How to Parent Kids Like You (or Not)
Have you ever heard a friend say, “This can’t be my child! She is nothing like me!” Or, “It’s frightening how much he is like me!” Being a parent keeps us on our toes. Here are ways our Mom Mentors shepherd their little ones to be the unique people God intended them to be. We love our Moms! And thank God for their honest and inspiring insights.
Q: Is your child like you or not, and how does that affect your parenting?
Audra Haney: This question made me smile and chuckle a little. While my sweet Norah has my hair color, my eyes, and my love for cheese and musicals—we are wired very differently. I would say that I have a very B-type personality, and I can also be very introverted. Norah on the other hand takes after her dad. She’s never met a stranger! While I’d be happy snuggled up with a book for hours, Norah is looking for an exciting adventure every moment of every day. Snuggles are sweet and sincere, but only last about 10 seconds before she is off to explore something new.
Norah is also extremely independent and strong-willed (again, like her daddy!) Many people frown upon this trait, but honestly, I love it! I believe she will be a great leader, a world changer, and a history maker. However, parenting a strong-willed child does require more patience, more endurance, and stronger/stricter boundaries. There are days where I wish strapping her into the car seat didn’t spark World War III or that she wouldn’t scream during her entire naptime. It’s true that parenting a strong-willed baby has challenged me in immeasurable ways, but overall, it has driven me to Jesus more often for more wisdom. And, I’m thankful for anything that draws me closer to Him!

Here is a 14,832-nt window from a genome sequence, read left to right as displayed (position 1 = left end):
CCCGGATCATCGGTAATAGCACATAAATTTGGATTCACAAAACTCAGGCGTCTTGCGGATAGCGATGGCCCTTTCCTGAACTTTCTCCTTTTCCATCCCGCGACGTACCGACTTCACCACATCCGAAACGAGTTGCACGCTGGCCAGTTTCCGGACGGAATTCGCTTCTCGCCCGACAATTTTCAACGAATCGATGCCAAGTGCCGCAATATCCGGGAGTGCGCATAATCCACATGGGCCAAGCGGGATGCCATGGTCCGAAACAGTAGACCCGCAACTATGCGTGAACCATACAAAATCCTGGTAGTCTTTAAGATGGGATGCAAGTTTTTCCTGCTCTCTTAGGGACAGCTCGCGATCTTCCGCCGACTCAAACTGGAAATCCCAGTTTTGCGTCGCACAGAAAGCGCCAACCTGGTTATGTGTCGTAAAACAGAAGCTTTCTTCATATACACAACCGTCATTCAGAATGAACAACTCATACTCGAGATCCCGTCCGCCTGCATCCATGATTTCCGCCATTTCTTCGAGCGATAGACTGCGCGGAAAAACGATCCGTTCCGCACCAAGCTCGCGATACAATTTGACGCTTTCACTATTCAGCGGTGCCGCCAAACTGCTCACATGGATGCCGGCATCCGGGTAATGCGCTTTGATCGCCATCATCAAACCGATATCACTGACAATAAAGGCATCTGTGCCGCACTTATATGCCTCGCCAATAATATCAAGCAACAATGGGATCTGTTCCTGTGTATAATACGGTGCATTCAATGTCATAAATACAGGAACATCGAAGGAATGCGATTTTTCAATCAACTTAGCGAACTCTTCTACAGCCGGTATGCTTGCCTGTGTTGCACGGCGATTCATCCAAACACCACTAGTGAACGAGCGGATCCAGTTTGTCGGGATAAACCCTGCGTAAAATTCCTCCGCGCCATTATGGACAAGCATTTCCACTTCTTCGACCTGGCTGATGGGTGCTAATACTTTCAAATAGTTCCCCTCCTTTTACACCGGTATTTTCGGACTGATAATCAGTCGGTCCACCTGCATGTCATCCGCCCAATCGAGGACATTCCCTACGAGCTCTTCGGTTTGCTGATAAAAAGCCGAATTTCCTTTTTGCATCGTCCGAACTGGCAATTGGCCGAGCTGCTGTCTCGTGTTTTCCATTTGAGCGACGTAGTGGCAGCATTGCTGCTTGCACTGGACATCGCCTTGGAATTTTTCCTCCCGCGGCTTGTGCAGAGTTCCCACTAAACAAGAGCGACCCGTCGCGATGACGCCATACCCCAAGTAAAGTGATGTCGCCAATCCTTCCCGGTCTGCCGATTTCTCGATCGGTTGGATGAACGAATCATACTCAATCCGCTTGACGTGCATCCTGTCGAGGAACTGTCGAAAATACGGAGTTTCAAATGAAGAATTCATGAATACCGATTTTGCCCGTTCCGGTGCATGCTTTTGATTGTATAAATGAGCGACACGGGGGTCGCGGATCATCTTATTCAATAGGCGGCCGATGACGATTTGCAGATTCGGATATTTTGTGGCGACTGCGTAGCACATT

Tiffany Malloy: My oldest child is a mini-me, both in image and in personality. It comes out in a lot of small ways, but the most obvious is his desire to please people. When he was small, this desire looked like consistently obeying our boundaries and doing whatever he could to make us laugh. This made for a very easy first child experience.
While most parents would have loved this (I definitely did), I was also slightly nervous because I knew what could happen to his heart even when his actions pleased me. I was a good kid who always obeyed the rules and wanted to please my parents and teachers, but inside I turned bitter and resentful and angry about always doing what others wanted me to, without consideration for my own thoughts, feelings, ideas, and questions.
So, I pray regularly that his inside would know and feel unconditional love. I would (and still do) tell him that even if/when he disobeys, I still love him. NOTHING can change my love for him. So, I think by having a kid so similar to me, it’s helped me to parent in a way that looks carefully and prayerfully at the heart instead of only at the actions.
Julie Kieras: I have one child who is very much unlike me. He is more reserved and has difficulty accessing his emotions and dislikes too much physical affection. I’ve learned to adjust my parenting to “coach” him through how he is feeling, even giving him the language he needs to express that he is sad, mad, frustrated. On the other hand, I have a younger boy who is very like me! He is emotional, exuberant, and needs lots of physical touch to feel and express his emotions. As much as it feels quite different to parent them, because of the expression of emotions is so distinct, this little boy still needs coaching to
express his emotions calmly and without aggression. It reminds me that the Bible verse “train up a child in the way he should go” applies to every kind of child. For both my boys, as different as they are, I am still “training” them to look to Christ for their strength, to communicate with soft words (one needs the words, and the other needs to be soft!)… I might be coming at them from different directions, but I am directing their hearts in the SAME direction. It’s amazing to see in action how Biblical principles of parenting apply no matter what type of child I have!